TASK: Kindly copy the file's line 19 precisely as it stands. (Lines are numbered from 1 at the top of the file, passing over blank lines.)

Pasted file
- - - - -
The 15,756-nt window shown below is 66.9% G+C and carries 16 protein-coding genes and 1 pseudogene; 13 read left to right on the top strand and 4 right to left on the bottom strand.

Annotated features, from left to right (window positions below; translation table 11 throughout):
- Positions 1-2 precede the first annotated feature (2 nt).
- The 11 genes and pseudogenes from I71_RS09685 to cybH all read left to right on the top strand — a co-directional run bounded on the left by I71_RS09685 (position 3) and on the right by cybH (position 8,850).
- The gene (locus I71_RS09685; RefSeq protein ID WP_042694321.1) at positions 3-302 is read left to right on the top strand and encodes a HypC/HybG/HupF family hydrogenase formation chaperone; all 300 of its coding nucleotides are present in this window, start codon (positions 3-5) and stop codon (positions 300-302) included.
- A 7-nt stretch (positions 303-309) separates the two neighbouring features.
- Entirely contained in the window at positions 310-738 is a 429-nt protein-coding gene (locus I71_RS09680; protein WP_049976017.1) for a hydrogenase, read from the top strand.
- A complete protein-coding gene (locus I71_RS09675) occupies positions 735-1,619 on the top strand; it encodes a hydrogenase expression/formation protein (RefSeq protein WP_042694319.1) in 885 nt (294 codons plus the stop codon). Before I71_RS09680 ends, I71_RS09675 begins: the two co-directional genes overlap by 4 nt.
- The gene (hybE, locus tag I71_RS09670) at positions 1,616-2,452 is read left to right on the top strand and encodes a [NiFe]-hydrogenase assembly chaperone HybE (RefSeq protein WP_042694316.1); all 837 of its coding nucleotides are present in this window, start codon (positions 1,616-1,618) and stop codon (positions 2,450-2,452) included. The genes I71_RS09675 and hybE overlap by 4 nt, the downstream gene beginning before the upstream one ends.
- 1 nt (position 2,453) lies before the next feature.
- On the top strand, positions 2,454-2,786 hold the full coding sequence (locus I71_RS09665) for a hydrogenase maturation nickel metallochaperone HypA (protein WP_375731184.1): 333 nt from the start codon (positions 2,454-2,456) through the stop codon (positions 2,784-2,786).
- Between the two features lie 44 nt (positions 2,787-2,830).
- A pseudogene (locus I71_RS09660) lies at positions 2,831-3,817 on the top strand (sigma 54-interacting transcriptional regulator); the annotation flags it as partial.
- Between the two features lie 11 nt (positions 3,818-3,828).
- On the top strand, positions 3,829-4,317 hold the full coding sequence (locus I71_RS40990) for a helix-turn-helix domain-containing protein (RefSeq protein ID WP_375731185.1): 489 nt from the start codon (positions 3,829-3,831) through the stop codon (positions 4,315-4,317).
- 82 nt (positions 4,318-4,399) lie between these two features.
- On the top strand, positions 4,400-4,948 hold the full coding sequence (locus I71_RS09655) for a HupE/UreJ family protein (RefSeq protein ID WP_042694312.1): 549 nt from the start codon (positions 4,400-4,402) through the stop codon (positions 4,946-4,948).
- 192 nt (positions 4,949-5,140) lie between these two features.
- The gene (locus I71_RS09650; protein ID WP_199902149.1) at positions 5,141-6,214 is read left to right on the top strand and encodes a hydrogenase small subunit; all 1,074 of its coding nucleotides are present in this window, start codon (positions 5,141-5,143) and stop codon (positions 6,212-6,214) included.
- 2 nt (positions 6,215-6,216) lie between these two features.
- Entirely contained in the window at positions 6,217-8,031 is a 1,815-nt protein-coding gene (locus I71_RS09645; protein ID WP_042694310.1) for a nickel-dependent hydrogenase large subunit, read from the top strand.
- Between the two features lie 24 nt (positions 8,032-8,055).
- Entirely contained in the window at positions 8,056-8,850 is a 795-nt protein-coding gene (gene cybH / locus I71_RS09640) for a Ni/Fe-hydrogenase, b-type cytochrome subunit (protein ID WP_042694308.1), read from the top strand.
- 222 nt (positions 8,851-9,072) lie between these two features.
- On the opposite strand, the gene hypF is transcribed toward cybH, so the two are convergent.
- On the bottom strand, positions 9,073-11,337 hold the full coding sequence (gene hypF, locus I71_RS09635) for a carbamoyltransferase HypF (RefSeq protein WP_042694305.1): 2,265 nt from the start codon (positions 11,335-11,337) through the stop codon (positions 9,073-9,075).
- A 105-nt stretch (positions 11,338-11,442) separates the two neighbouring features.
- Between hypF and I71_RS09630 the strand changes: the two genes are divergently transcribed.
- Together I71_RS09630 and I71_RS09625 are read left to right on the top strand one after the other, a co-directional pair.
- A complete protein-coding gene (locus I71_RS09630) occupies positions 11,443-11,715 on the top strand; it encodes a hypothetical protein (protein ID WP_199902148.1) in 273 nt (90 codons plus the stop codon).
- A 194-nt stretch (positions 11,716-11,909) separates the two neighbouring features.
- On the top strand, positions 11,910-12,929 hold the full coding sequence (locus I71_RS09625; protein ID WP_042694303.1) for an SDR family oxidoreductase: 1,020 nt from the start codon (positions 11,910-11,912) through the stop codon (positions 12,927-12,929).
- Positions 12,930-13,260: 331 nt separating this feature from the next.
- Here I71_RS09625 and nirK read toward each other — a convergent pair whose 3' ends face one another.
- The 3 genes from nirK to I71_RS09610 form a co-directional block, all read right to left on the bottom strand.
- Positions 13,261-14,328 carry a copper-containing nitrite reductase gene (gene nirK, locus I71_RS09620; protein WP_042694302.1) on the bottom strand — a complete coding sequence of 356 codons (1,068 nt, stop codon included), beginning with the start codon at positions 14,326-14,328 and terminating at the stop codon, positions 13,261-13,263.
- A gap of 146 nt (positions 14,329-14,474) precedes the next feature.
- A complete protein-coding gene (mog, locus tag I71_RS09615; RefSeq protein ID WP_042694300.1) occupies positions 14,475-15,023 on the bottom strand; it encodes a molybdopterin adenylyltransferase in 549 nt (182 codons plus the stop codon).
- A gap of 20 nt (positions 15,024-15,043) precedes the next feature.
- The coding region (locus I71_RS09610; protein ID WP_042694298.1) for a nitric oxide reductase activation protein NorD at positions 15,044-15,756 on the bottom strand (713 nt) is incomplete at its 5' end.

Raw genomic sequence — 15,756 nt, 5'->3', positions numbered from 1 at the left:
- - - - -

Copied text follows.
- The gene (locus I71_RS09650; protein ID WP_199902149.1) at positions 5,141-6,214 is read left to right on the top strand and encodes a hydrogenase small subunit; all 1,074 of its coding nucleotides are present in this window, start codon (positions 5,141-5,143) and stop codon (positions 6,212-6,214) included.